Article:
Bradley was pulled over by state police when a trooper observed Bradley weave in and out of traffic. During the stop, Bradley admitted his license was suspended. After approx. ten more minutes of questioning, Bradley admitted there was cocaine in the trunk of his car. The trooper searched the trunk and confiscated a kilo of cocaine. Bradley filed a suppression motion and argued Trooper Johnson had unlawfully prolonged the traffic stop, and that the stop involved a custodial interrogation without the benefit of Miranda warnings. The District Court granted Bradley’s Motion. The government appealed, and the 3rd Circuit Court reversed and remanded.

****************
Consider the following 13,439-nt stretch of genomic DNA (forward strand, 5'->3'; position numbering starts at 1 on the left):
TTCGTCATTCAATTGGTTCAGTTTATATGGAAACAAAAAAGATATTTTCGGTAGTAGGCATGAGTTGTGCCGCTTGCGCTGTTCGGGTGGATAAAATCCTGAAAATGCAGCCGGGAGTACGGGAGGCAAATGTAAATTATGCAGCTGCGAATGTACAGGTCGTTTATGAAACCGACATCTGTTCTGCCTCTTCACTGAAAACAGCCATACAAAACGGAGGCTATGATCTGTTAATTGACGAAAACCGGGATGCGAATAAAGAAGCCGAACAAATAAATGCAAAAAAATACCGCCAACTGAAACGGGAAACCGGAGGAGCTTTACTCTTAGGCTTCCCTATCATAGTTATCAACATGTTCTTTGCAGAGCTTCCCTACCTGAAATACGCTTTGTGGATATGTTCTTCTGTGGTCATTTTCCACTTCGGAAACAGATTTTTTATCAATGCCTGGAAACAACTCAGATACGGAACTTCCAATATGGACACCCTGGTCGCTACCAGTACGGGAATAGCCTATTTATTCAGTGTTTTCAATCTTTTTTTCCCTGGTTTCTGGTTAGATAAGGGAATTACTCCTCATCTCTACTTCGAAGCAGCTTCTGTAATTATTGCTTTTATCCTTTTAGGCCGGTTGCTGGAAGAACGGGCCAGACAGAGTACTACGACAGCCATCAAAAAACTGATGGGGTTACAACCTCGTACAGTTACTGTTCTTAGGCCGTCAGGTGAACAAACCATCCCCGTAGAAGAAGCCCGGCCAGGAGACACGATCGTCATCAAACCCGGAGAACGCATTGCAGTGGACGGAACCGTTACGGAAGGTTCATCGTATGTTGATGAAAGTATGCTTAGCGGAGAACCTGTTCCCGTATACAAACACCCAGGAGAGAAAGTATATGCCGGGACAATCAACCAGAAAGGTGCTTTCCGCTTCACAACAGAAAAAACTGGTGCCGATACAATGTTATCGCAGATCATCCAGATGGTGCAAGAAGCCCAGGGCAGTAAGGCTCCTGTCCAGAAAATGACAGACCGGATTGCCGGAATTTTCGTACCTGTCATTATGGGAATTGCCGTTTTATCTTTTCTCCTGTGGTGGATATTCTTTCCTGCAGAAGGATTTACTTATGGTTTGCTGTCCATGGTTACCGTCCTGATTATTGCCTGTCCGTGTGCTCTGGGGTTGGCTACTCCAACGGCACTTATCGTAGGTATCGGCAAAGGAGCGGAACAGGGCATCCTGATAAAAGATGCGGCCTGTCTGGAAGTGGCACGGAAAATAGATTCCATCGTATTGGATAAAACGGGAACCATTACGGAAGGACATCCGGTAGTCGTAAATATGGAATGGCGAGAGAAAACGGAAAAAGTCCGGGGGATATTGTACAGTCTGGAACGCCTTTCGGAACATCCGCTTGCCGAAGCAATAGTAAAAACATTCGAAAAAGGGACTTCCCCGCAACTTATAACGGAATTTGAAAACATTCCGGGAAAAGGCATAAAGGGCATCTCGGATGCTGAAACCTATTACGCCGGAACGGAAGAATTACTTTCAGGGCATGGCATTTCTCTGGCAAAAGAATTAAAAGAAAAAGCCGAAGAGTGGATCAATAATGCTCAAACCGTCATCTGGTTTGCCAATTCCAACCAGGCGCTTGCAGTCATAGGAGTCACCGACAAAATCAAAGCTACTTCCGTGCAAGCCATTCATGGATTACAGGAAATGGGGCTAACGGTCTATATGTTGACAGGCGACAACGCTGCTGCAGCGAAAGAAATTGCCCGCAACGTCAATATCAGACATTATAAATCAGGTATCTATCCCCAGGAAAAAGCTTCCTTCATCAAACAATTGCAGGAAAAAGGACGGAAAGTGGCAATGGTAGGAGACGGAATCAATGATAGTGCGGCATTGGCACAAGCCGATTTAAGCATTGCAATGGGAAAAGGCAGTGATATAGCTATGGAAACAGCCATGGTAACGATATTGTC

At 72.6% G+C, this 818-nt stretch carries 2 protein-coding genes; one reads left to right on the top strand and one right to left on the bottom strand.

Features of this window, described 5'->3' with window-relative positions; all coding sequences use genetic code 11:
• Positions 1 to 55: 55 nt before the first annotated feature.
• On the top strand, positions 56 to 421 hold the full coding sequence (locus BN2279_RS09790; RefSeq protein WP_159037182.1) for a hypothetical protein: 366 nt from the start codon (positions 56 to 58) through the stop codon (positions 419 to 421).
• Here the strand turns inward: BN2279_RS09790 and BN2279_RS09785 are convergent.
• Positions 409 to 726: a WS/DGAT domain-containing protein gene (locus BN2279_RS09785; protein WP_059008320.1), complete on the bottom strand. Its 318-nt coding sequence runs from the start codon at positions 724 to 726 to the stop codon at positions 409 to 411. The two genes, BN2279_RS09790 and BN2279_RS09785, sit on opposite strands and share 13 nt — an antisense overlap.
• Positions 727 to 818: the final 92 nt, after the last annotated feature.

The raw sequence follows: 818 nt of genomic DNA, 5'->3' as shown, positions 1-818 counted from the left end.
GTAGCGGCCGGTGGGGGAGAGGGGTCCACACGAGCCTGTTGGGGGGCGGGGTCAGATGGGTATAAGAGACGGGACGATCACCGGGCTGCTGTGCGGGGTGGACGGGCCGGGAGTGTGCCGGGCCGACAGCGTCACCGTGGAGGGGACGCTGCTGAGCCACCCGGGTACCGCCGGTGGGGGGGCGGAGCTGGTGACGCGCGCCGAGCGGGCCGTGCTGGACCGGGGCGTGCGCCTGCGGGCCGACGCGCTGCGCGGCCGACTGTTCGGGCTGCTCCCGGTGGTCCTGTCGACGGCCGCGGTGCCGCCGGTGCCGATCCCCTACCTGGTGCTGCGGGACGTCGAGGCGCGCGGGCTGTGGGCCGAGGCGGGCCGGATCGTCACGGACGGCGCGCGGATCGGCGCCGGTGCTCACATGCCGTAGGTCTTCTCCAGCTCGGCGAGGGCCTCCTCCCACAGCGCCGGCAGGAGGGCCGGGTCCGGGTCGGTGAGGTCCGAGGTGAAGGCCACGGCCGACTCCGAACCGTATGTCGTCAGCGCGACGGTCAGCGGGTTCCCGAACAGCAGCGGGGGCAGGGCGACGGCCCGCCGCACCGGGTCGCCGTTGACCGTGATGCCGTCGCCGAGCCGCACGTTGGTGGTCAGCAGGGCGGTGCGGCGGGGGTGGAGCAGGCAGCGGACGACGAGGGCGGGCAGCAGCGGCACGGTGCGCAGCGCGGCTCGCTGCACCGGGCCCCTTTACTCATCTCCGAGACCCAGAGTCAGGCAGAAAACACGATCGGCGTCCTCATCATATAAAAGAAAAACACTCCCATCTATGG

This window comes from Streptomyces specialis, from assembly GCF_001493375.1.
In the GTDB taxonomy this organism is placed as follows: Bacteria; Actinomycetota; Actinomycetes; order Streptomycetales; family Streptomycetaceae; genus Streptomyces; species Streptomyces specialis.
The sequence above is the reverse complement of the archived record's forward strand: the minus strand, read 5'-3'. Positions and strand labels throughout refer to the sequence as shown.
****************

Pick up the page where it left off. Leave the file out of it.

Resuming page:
The Court found the government established through dashcam evidence and the testimony of the trooper that Bradley was driving on a suspended license, that he, therefore, could not continue driving the car, that police procedure called for the vehicle to be towed and impounded, and that necessarily there would have been an inventory search that would have revealed the cocaine.